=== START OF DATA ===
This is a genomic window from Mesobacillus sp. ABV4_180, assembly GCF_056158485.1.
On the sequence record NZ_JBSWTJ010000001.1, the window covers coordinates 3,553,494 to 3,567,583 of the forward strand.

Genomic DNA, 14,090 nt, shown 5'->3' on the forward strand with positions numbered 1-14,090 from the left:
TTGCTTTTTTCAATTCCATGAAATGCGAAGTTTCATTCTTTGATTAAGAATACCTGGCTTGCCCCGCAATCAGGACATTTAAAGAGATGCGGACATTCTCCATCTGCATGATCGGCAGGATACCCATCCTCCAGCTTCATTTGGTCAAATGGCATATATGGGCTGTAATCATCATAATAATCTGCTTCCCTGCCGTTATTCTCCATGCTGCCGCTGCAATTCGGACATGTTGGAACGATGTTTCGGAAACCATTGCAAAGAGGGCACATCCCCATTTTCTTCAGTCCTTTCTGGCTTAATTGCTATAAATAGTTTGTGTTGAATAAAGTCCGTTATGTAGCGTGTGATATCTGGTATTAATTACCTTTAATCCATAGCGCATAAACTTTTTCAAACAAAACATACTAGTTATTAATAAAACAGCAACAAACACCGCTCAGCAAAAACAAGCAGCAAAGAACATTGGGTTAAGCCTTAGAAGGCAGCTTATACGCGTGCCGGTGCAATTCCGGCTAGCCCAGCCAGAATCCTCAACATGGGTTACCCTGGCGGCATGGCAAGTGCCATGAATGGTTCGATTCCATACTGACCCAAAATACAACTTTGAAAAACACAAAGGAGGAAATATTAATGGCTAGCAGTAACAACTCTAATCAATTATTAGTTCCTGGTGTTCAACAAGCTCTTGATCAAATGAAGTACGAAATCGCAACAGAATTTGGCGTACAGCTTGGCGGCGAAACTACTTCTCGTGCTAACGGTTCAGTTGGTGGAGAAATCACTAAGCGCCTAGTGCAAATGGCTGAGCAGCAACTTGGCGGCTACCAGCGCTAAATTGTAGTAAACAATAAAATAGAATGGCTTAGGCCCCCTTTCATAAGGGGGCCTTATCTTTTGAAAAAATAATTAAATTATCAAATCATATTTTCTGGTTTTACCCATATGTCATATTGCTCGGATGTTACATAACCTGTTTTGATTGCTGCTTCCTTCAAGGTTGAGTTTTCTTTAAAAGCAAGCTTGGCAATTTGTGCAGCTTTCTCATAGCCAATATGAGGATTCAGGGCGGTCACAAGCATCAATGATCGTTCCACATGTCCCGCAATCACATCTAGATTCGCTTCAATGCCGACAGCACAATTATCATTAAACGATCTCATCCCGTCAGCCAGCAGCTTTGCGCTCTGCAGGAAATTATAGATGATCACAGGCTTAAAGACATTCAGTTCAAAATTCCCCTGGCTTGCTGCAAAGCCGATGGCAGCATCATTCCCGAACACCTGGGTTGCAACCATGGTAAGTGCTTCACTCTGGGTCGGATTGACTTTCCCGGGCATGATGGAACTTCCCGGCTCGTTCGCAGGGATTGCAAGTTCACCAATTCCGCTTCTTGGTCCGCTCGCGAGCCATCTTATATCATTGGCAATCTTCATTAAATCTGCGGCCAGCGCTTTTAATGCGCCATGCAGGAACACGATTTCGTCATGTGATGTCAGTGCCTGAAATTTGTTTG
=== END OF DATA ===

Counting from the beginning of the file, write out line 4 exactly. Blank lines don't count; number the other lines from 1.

TTGCTTTTTTCAATTCCATGAAATGCGAAGTTTCATTCTTTGATTAAGAATACCTGGCTTGCCCCGCAATCAGGACATTTAAAGAGATGCGGACATTCTCCATCTGCATGATCGGCAGGATACCCATCCTCCAGCTTCATTTGGTCAAATGGCATATATGGGCTGTAATCATCATAATAATCTGCTTCCCTGCCGTTATTCTCCATGCTGCCGCTGCAATTCGGACATGTTGGAACGATGTTTCGGAAACCATTGCAAAGAGGGCACATCCCCATTTTCTTCAGTCCTTTCTGGCTTAATTGCTATAAATAGTTTGTGTTGAATAAAGTCCGTTATGTAGCGTGTGATATCTGGTATTAATTACCTTTAATCCATAGCGCATAAACTTTTTCAAACAAAACATACTAGTTATTAATAAAACAGCAACAAACACCGCTCAGCAAAAACAAGCAGCAAAGAACATTGGGTTAAGCCTTAGAAGGCAGCTTATACGCGTGCCGGTGCAATTCCGGCTAGCCCAGCCAGAATCCTCAACATGGGTTACCCTGGCGGCATGGCAAGTGCCATGAATGGTTCGATTCCATACTGACCCAAAATACAACTTTGAAAAACACAAAGGAGGAAATATTAATGGCTAGCAGTAACAACTCTAATCAATTATTAGTTCCTGGTGTTCAACAAGCTCTTGATCAAATGAAGTACGAAATCGCAACAGAATTTGGCGTACAGCTTGGCGGCGAAACTACTTCTCGTGCTAACGGTTCAGTTGGTGGAGAAATCACTAAGCGCCTAGTGCAAATGGCTGAGCAGCAACTTGGCGGCTACCAGCGCTAAATTGTAGTAAACAATAAAATAGAATGGCTTAGGCCCCCTTTCATAAGGGGGCCTTATCTTTTGAAAAAATAATTAAATTATCAAATCATATTTTCTGGTTTTACCCATATGTCATATTGCTCGGATGTTACATAACCTGTTTTGATTGCTGCTTCCTTCAAGGTTGAGTTTTCTTTAAAAGCAAGCTTGGCAATTTGTGCAGCTTTCTCATAGCCAATATGAGGATTCAGGGCGGTCACAAGCATCAATGATCGTTCCACATGTCCCGCAATCACATCTAGATTCGCTTCAATGCCGACAGCACAATTATCATTAAACGATCTCATCCCGTCAGCCAGCAGCTTTGCGCTCTGCAGGAAATTATAGATGATCACAGGCTTAAAGACATTCAGTTCAAAATTCCCCTGGCTTGCTGCAAAGCCGATGGCAGCATCATTCCCGAACACCTGGGTTGCAACCATGGTAAGTGCTTCACTCTGGGTCGGATTGACTTTCCCGGGCATGATGGAACTTCCCGGCTCGTTCGCAGGGATTGCAAGTTCACCAATTCCGCTTCTTGGTCCGCTCGCGAGCCATCTTATATCATTGGCAATCTTCATTAAATCTGCGGCCAGCGCTTTTAATGCGCCATGCAGGAACACGATTTCGTCATGTGATGTCAGTGCCTGAAATTTGTTTG